None of this came as a surprise to Nisha Owen, the manager of the Zoological Society of London's EDGE species program. There aren't enough game officers in the world to defend the species that need defending, she said. "Ultimately, protecting animals comes down to communicating with people," she said. "If we do it right we can have a tremendous positive impact, but if we do it wrong we can make things worse."
To do it right, though, requires understanding. And we got a very late start on that. It wasn't until 1977, in fact, that anyone thought to bring together a society of researchers around the scientific exploration of African and Asian elephants.
A review of that community's work, in the first edition of the journal Elephant, shows just how poorly developed the field was in the 1970s. One zoo reported to the society that it was interested in the interbreeding of two separate species, an African bull and Asian cow — a futile biological enterprise and, today, a conservation anathema. A list of "selected recent literature" included references to some more sophisticated scientific explorations, but even that list was thematically dominated by questions related to basic attributes, such as how long elephants live, how much they eat, and where they dwell — all things scientists could have explored decades or even hundreds of years earlier.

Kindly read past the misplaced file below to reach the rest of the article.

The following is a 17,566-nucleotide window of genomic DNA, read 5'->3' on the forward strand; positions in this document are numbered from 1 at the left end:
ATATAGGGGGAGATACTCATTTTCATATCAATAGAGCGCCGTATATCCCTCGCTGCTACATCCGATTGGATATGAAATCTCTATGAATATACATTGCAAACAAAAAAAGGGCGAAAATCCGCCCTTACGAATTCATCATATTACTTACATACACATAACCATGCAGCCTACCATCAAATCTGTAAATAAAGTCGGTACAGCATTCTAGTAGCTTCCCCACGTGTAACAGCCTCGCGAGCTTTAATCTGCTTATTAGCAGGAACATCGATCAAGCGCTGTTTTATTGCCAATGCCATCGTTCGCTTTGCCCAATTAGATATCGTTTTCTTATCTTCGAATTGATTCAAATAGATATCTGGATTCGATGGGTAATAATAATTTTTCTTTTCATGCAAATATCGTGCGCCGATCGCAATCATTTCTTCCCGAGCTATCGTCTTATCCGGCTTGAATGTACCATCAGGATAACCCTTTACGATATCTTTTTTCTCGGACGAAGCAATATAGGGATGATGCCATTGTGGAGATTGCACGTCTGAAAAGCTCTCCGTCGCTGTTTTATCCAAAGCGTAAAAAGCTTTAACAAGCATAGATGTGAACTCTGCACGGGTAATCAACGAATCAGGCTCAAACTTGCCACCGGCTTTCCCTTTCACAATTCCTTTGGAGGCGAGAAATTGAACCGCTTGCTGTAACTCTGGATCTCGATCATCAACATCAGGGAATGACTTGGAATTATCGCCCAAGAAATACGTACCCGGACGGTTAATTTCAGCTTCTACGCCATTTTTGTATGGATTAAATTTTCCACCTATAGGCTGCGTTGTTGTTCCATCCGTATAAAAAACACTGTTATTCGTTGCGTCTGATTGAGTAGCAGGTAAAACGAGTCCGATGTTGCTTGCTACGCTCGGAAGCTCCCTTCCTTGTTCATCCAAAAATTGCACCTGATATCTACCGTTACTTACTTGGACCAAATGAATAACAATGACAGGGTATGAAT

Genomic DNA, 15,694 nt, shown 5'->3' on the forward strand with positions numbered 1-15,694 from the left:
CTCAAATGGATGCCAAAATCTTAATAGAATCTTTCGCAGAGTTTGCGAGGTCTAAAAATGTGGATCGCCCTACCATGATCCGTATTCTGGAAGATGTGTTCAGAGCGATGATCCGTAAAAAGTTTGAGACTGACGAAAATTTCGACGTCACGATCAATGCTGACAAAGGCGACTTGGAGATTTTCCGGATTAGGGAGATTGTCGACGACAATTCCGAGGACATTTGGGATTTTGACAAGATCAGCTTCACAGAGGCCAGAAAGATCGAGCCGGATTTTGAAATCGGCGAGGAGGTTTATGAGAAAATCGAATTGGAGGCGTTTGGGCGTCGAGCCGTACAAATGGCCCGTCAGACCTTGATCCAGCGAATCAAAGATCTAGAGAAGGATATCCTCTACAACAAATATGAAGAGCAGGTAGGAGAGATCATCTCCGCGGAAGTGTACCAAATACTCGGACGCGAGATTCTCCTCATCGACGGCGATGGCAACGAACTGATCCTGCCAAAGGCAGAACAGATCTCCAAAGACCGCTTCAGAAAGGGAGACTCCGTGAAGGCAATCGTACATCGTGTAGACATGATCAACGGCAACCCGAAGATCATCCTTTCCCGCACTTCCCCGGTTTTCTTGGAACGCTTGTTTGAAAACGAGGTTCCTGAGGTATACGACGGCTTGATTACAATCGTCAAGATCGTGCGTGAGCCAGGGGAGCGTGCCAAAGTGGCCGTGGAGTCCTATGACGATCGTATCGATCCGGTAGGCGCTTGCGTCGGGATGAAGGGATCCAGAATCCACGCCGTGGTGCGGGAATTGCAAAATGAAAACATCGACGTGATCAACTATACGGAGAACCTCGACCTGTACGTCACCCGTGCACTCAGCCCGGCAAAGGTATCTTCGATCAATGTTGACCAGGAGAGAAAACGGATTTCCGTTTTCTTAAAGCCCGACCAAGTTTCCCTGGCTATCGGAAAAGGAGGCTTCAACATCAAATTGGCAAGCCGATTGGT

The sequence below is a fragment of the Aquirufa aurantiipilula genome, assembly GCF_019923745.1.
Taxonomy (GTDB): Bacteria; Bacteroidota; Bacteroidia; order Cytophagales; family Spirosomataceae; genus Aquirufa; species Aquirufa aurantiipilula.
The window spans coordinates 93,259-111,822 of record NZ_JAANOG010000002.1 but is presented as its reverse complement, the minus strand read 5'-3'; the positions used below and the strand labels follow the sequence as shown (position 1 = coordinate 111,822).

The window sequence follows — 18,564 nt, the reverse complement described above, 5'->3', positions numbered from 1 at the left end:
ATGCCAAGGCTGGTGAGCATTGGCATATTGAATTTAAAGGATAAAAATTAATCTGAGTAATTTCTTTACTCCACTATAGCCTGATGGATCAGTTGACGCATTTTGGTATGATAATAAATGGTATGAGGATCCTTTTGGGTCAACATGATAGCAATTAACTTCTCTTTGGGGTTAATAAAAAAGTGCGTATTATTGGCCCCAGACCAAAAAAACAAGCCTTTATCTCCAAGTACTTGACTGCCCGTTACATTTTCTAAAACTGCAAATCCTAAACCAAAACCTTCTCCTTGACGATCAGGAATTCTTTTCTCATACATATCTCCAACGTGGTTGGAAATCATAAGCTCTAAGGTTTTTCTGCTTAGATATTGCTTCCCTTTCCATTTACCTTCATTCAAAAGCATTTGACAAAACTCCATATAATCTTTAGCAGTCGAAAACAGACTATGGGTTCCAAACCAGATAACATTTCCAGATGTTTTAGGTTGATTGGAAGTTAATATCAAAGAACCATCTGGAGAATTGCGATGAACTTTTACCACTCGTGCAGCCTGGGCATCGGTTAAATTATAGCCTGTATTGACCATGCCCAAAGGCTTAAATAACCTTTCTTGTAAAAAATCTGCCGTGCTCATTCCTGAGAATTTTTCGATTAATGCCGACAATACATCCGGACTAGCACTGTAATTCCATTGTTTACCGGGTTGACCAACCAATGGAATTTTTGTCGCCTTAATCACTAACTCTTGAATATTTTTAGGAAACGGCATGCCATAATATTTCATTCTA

Fifteen years after the journal was born, its editor, biologist Jeheskel Shoshani, was still lamenting just how much very basic information we had yet to gather about elephants. "We have just begun to understand elephant behavior and its role in the ecosystem," he wrote in Elephants: Majestic Creatures of the Wild, a thoughtful examination of the social, economic, and ecological roles of the world's largest land animal.
Writing in the foreword to the book, the eminent zoologist Richard Laws marveled at a then-recent finding that elephants communicate over long distances by ultra-low frequencies called infrasound.